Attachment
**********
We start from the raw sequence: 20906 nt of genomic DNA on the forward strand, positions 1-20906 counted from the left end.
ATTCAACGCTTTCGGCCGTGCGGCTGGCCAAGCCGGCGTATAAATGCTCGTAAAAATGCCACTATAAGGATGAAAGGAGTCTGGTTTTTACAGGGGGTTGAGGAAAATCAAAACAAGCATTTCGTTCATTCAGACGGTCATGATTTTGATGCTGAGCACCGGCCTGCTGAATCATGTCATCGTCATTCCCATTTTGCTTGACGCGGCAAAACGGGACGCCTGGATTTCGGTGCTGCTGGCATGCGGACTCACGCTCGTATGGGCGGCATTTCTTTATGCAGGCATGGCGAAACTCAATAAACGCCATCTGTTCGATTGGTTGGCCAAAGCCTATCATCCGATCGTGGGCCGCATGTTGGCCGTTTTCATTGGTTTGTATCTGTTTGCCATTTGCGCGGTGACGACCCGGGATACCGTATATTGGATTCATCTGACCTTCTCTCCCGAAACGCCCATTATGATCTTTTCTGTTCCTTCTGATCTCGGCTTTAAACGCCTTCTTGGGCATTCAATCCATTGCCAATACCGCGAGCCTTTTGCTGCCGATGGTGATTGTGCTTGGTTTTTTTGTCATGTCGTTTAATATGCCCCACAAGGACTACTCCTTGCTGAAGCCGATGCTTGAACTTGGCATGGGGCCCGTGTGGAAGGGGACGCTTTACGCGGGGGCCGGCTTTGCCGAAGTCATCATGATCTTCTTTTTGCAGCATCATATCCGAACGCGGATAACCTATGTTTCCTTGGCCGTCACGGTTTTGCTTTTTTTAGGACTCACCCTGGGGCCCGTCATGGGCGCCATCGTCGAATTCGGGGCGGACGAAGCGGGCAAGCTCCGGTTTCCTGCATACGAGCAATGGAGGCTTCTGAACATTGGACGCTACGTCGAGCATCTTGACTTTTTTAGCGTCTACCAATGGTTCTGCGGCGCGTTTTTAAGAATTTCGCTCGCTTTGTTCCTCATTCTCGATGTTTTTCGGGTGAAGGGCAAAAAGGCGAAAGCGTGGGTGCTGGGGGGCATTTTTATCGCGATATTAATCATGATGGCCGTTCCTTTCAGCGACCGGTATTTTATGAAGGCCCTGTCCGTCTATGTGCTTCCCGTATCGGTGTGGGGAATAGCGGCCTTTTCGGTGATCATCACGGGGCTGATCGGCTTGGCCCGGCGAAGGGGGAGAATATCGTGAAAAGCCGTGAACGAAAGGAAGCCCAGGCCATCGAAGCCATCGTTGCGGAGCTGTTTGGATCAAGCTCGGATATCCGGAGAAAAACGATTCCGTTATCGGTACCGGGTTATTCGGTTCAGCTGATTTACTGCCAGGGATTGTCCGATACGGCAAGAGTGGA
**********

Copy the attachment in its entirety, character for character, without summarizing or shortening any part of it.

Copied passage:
We start from the raw sequence: 20906 nt of genomic DNA on the forward strand, positions 1-20906 counted from the left end.
ATTCAACGCTTTCGGCCGTGCGGCTGGCCAAGCCGGCGTATAAATGCTCGTAAAAATGCCACTATAAGGATGAAAGGAGTCTGGTTTTTACAGGGGGTTGAGGAAAATCAAAACAAGCATTTCGTTCATTCAGACGGTCATGATTTTGATGCTGAGCACCGGCCTGCTGAATCATGTCATCGTCATTCCCATTTTGCTTGACGCGGCAAAACGGGACGCCTGGATTTCGGTGCTGCTGGCATGCGGACTCACGCTCGTATGGGCGGCATTTCTTTATGCAGGCATGGCGAAACTCAATAAACGCCATCTGTTCGATTGGTTGGCCAAAGCCTATCATCCGATCGTGGGCCGCATGTTGGCCGTTTTCATTGGTTTGTATCTGTTTGCCATTTGCGCGGTGACGACCCGGGATACCGTATATTGGATTCATCTGACCTTCTCTCCCGAAACGCCCATTATGATCTTTTCTGTTCCTTCTGATCTCGGCTTTAAACGCCTTCTTGGGCATTCAATCCATTGCCAATACCGCGAGCCTTTTGCTGCCGATGGTGATTGTGCTTGGTTTTTTTGTCATGTCGTTTAATATGCCCCACAAGGACTACTCCTTGCTGAAGCCGATGCTTGAACTTGGCATGGGGCCCGTGTGGAAGGGGACGCTTTACGCGGGGGCCGGCTTTGCCGAAGTCATCATGATCTTCTTTTTGCAGCATCATATCCGAACGCGGATAACCTATGTTTCCTTGGCCGTCACGGTTTTGCTTTTTTTAGGACTCACCCTGGGGCCCGTCATGGGCGCCATCGTCGAATTCGGGGCGGACGAAGCGGGCAAGCTCCGGTTTCCTGCATACGAGCAATGGAGGCTTCTGAACATTGGACGCTACGTCGAGCATCTTGACTTTTTTAGCGTCTACCAATGGTTCTGCGGCGCGTTTTTAAGAATTTCGCTCGCTTTGTTCCTCATTCTCGATGTTTTTCGGGTGAAGGGCAAAAAGGCGAAAGCGTGGGTGCTGGGGGGCATTTTTATCGCGATATTAATCATGATGGCCGTTCCTTTCAGCGACCGGTATTTTATGAAGGCCCTGTCCGTCTATGTGCTTCCCGTATCGGTGTGGGGAATAGCGGCCTTTTCGGTGATCATCACGGGGCTGATCGGCTTGGCCCGGCGAAGGGGGAGAATATCGTGAAAAGCCGTGAACGAAAGGAAGCCCAGGCCATCGAAGCCATCGTTGCGGAGCTGTTTGGATCAAGCTCGGATATCCGGAGAAAAACGATTCCGTTATCGGTACCGGGTTATTCGGTTCAGCTGATTTACTGCCAGGGATTGTCCGATACGGCAAGAGTGGA